Three Considerations for a Productive Hiring Audit
Posted Monday, December 5th, 2016
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By Bert Sadtler

December 2016

I am frequently asked, “When is the best time of the year to recruit?”

My answer is: the best time to add talent to your organization is when you need to hire someone to solve a critical business challenge. The answer is not based on any specific time of year. Hiring should be based on the timing of a critical need.

As 2016 comes to an end, many businesses regard the new year as the scheduled time to add new talent to their organization. This can make the start of a new year to be a somewhat frenetic hiring period. However, with planning and implementing a processed approach, the frenetic part of hiring can be a thing of the past.

My suggestion is for business leaders and hiring managers to spend some time prior to the new year evaluating to improve your company’s hiring process.

The first step is to audit the current recruiting/hiring efforts.

Here are three key considerations to conducting a hiring audit:

1)   Has your company clearly defined  the business challenge and how the newly hired professional will solve the challenge? “I know it when I see it” is not a best practices approach for acquiring critical talent. How can you hire the right fit if you can’t clearly explain what the business challenge is that needs attention?

2)   Do your hiring efforts result in some highly desirable candidates saying; “No Thank You”? Hiring critical talent is more of an active sales related pursuit than it is about passively posting on web based job boards. The focus needs to be on attracting highly talented professionals who have the abilities to make your company better. Ideally, these professionals have good jobs today and are delivering measurable value to their employer. Some of the professionals you may be targeting in your hiring campaign will have an interest in your job opportunity, others will say; “No Thank You”. If you aren’t hearing “No Thank You” occasionally and instead are only hearing “Yes, I am interested”, your recruiting efforts are aiming too low.

3)   As a business leader, are you directly involved in your company’s hiring process and are you measuring for success? The most complex aspect of every business is the human being. Adding the right talent can deliver great rewards. Getting it wrong is expensive and painful.

As the hiring manager/business leader, have you walked through your hiring process as if you are a candidate? Do you have a first hand understanding? Does the process provide an enjoyable candidate experience? If not, it should for every professional considered. Your business’s reputation is at stake with every candidate considered. You never know what may eventually come from a candidate who was not immediately hired. A straightforward and enjoyable experience sets the foundation for potential candidate referrals and a favorable word of mouth reputation that will make desirable professionals more interested in joining your company. For example, keeping a candidate warm by telling them they are being considered only to keep them on the hook while another candidate is receiving an offer does not make an enjoyable experience for the candidate. There are better ways to conduct recruiting.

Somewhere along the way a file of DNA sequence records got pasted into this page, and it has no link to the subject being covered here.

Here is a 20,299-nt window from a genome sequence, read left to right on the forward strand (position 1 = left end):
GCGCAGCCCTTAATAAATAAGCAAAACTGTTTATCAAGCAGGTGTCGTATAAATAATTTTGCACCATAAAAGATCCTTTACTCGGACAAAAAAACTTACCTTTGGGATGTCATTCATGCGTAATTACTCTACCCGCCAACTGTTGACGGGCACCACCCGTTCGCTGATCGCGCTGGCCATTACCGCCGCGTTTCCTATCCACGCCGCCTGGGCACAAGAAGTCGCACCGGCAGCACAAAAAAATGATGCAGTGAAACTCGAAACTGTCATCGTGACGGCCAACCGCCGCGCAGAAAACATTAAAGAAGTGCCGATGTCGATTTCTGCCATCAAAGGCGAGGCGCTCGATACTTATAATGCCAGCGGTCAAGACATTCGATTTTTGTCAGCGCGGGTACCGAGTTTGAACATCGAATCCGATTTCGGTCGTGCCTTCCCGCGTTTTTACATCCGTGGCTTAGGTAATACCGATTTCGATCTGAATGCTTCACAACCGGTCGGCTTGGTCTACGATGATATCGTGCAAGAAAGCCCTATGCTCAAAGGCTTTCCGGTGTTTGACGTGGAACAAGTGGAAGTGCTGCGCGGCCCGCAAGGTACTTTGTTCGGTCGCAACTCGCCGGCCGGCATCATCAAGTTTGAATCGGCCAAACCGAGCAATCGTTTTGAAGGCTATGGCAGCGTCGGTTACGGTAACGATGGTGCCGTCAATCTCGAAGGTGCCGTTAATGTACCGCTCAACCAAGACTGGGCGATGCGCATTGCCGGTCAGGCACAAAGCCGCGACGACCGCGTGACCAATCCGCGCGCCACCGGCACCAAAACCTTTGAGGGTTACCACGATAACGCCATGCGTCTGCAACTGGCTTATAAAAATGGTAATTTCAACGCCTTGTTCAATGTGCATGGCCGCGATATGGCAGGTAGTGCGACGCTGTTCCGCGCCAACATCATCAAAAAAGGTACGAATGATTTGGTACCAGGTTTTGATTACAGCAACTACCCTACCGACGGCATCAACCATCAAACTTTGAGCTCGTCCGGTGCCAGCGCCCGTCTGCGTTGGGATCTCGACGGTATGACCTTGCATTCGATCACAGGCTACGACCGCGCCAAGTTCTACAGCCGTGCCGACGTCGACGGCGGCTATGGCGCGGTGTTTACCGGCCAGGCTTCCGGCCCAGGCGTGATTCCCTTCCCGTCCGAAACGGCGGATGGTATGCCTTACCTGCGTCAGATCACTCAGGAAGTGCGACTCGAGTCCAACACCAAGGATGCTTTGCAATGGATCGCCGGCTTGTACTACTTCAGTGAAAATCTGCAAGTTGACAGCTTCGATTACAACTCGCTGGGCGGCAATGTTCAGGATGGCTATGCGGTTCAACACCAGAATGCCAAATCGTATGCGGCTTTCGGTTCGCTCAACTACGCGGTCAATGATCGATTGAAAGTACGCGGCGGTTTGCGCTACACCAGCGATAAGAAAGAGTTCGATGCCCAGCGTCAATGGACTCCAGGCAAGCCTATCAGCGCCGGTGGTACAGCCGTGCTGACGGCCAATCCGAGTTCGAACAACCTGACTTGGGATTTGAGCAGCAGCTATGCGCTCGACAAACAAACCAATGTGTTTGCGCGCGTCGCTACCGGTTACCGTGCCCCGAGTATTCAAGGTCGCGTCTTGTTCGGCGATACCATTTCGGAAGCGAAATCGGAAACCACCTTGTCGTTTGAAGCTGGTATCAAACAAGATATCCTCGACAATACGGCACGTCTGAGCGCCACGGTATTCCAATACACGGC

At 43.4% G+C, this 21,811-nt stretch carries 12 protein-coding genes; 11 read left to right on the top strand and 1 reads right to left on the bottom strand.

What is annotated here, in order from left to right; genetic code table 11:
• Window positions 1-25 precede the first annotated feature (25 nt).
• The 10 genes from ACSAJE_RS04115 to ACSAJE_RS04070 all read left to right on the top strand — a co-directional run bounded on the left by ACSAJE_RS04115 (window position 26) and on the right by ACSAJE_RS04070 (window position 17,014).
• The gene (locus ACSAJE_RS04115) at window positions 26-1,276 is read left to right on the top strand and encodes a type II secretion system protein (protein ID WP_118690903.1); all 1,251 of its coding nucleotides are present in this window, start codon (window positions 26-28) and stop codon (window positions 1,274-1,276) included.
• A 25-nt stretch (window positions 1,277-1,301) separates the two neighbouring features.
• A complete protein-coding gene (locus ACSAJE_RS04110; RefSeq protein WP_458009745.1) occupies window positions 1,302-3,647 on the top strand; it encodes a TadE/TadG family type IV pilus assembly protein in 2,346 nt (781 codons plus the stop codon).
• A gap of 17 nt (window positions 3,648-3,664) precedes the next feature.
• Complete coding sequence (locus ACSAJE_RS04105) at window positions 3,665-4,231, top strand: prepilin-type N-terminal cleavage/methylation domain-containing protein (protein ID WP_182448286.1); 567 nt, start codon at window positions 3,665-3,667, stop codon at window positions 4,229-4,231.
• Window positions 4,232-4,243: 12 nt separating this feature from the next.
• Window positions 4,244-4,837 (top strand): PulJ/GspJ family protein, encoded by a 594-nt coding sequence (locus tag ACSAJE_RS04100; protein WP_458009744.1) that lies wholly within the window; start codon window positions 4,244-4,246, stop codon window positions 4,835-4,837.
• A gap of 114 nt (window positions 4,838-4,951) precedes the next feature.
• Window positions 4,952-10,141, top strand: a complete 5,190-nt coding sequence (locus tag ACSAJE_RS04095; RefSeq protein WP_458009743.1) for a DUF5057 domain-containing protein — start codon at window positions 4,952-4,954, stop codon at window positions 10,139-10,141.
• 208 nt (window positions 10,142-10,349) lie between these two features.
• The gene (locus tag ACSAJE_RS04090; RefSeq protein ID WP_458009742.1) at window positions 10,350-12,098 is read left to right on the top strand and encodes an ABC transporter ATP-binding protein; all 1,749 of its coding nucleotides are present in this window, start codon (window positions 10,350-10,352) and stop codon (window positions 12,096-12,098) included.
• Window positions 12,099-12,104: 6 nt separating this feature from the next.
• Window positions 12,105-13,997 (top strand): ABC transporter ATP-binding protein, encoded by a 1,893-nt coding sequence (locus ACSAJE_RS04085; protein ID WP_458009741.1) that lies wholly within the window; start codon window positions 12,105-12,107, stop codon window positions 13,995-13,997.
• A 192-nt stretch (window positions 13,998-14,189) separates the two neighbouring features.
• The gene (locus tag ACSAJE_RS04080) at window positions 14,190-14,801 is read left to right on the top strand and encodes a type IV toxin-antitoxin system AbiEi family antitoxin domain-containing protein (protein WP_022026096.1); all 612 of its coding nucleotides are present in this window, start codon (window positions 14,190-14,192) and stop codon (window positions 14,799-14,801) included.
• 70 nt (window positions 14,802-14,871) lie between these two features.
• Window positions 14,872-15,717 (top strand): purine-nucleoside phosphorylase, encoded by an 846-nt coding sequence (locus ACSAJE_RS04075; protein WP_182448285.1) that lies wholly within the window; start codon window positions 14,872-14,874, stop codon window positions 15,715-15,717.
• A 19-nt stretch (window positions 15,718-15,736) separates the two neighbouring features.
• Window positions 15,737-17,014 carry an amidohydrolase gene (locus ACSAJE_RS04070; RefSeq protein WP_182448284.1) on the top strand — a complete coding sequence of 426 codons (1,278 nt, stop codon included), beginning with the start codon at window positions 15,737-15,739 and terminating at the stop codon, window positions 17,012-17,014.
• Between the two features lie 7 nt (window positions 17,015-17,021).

Is your current hiring process being easily implemented and administered by the hiring manager? Your hiring process is an extension of your overall business. Follow-ups to candidates should be prompt, meetings with candidates should be on-time and a tone should be set that your company is efficient and well run. Since the hiring manager will benefit the most from acquiring the right talent, the hiring manager needs to take an active role in the process and not simply hand it off.

Do you ask candidates for their comments about the hiring process they are involved in? This is a great way to uncover areas to improve your process.

Since today’s business demands have little room for failed hires, does your hiring process include the development of a “path for success” with a performance based bonus compensation? This would include clearly defined and mutually developed objectives that the new hire would be ready to tackle on their first day of employment.

Happy Holidays, Happy New Year and Happy Hunting!

About Boxwood Strategies

Bert Sadtler is the President of Boxwood Strategies and is a thought-leader for best practices recruiting, performance-based compensation and the shift in the changing paradigm toward acquiring critical senior level talent.

Boxwood Strategies is a management, consulting and recruiting firm located in the National Capital region. As  a dedicated, consulting resource to CEO’s and hiring managers, Boxwood develops  strategies for organizational growth through a focus on performance, as well as the evaluation and acquisition of critical talent.

To help companies meet numerous business challenges, Bert has co-founded the Alliance of Independent Managers, a group of diverse and accomplished senior-level professionals who are available to companies on a consultative and project basis. The focus of this group is to take “AIM” at a company’s challenges and opportunities, clearly defining it’s challenges, and deliver cost-effective solutions by using experienced, professional consultants instead of hiring full time employees. Market    sectors include: SATCOM, Space, Government Contracting, Communications and Technology.

Bert can be reached at: BertSadtler@BoxwoodSearch.com and at BoxwoodSearch.com